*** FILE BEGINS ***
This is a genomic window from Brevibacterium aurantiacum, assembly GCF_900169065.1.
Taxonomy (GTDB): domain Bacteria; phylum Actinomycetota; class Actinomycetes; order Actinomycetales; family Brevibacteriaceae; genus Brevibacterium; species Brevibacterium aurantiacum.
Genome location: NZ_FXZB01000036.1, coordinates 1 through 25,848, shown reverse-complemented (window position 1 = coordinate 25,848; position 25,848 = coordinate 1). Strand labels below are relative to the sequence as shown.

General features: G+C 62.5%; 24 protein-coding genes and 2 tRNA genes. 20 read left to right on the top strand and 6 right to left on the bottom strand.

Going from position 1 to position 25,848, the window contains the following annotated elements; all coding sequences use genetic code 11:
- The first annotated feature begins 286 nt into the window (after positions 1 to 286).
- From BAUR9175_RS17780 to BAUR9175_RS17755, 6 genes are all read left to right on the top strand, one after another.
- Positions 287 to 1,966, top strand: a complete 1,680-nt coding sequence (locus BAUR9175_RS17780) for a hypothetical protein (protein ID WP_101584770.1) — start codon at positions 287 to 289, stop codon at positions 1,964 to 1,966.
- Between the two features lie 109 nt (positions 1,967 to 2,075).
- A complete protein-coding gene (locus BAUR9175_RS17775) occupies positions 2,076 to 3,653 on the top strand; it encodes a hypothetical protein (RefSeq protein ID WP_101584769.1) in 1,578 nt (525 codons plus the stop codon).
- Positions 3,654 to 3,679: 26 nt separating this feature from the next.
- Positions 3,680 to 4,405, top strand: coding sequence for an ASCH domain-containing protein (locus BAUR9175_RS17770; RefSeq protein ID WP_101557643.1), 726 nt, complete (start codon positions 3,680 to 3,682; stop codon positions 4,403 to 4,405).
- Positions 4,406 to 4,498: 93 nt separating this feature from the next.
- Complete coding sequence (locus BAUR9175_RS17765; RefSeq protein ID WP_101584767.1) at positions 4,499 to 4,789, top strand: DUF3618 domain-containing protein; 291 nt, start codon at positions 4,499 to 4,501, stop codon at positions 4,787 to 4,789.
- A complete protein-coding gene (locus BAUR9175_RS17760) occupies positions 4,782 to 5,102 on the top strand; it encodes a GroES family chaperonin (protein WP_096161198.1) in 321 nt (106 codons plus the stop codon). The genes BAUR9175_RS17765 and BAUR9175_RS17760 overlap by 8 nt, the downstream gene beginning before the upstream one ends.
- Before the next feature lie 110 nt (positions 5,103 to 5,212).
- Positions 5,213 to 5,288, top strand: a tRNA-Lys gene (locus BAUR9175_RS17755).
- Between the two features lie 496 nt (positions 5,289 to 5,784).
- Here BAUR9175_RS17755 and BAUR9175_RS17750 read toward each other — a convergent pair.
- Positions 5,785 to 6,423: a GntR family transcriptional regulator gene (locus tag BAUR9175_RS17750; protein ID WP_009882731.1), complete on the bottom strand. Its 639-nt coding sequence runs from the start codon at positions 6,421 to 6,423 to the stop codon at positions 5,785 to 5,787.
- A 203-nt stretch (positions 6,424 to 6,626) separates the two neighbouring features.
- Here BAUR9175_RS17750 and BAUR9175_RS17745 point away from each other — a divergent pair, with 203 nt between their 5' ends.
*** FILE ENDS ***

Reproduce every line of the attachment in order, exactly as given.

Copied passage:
This is a genomic window from Brevibacterium aurantiacum, assembly GCF_900169065.1.
Taxonomy (GTDB): domain Bacteria; phylum Actinomycetota; class Actinomycetes; order Actinomycetales; family Brevibacteriaceae; genus Brevibacterium; species Brevibacterium aurantiacum.
Genome location: NZ_FXZB01000036.1, coordinates 1 through 25,848, shown reverse-complemented (window position 1 = coordinate 25,848; position 25,848 = coordinate 1). Strand labels below are relative to the sequence as shown.

General features: G+C 62.5%; 24 protein-coding genes and 2 tRNA genes. 20 read left to right on the top strand and 6 right to left on the bottom strand.

Going from position 1 to position 25,848, the window contains the following annotated elements; all coding sequences use genetic code 11:
- The first annotated feature begins 286 nt into the window (after positions 1 to 286).
- From BAUR9175_RS17780 to BAUR9175_RS17755, 6 genes are all read left to right on the top strand, one after another.
- Positions 287 to 1,966, top strand: a complete 1,680-nt coding sequence (locus BAUR9175_RS17780) for a hypothetical protein (protein ID WP_101584770.1) — start codon at positions 287 to 289, stop codon at positions 1,964 to 1,966.
- Between the two features lie 109 nt (positions 1,967 to 2,075).
- A complete protein-coding gene (locus BAUR9175_RS17775) occupies positions 2,076 to 3,653 on the top strand; it encodes a hypothetical protein (RefSeq protein ID WP_101584769.1) in 1,578 nt (525 codons plus the stop codon).
- Positions 3,654 to 3,679: 26 nt separating this feature from the next.
- Positions 3,680 to 4,405, top strand: coding sequence for an ASCH domain-containing protein (locus BAUR9175_RS17770; RefSeq protein ID WP_101557643.1), 726 nt, complete (start codon positions 3,680 to 3,682; stop codon positions 4,403 to 4,405).
- Positions 4,406 to 4,498: 93 nt separating this feature from the next.
- Complete coding sequence (locus BAUR9175_RS17765; RefSeq protein ID WP_101584767.1) at positions 4,499 to 4,789, top strand: DUF3618 domain-containing protein; 291 nt, start codon at positions 4,499 to 4,501, stop codon at positions 4,787 to 4,789.
- A complete protein-coding gene (locus BAUR9175_RS17760) occupies positions 4,782 to 5,102 on the top strand; it encodes a GroES family chaperonin (protein WP_096161198.1) in 321 nt (106 codons plus the stop codon). The genes BAUR9175_RS17765 and BAUR9175_RS17760 overlap by 8 nt, the downstream gene beginning before the upstream one ends.
- Before the next feature lie 110 nt (positions 5,103 to 5,212).
- Positions 5,213 to 5,288, top strand: a tRNA-Lys gene (locus BAUR9175_RS17755).
- Between the two features lie 496 nt (positions 5,289 to 5,784).
- Here BAUR9175_RS17755 and BAUR9175_RS17750 read toward each other — a convergent pair.
- Positions 5,785 to 6,423: a GntR family transcriptional regulator gene (locus tag BAUR9175_RS17750; protein ID WP_009882731.1), complete on the bottom strand. Its 639-nt coding sequence runs from the start codon at positions 6,421 to 6,423 to the stop codon at positions 5,785 to 5,787.
- A 203-nt stretch (positions 6,424 to 6,626) separates the two neighbouring features.
- Here BAUR9175_RS17750 and BAUR9175_RS17745 point away from each other — a divergent pair, with 203 nt between their 5' ends.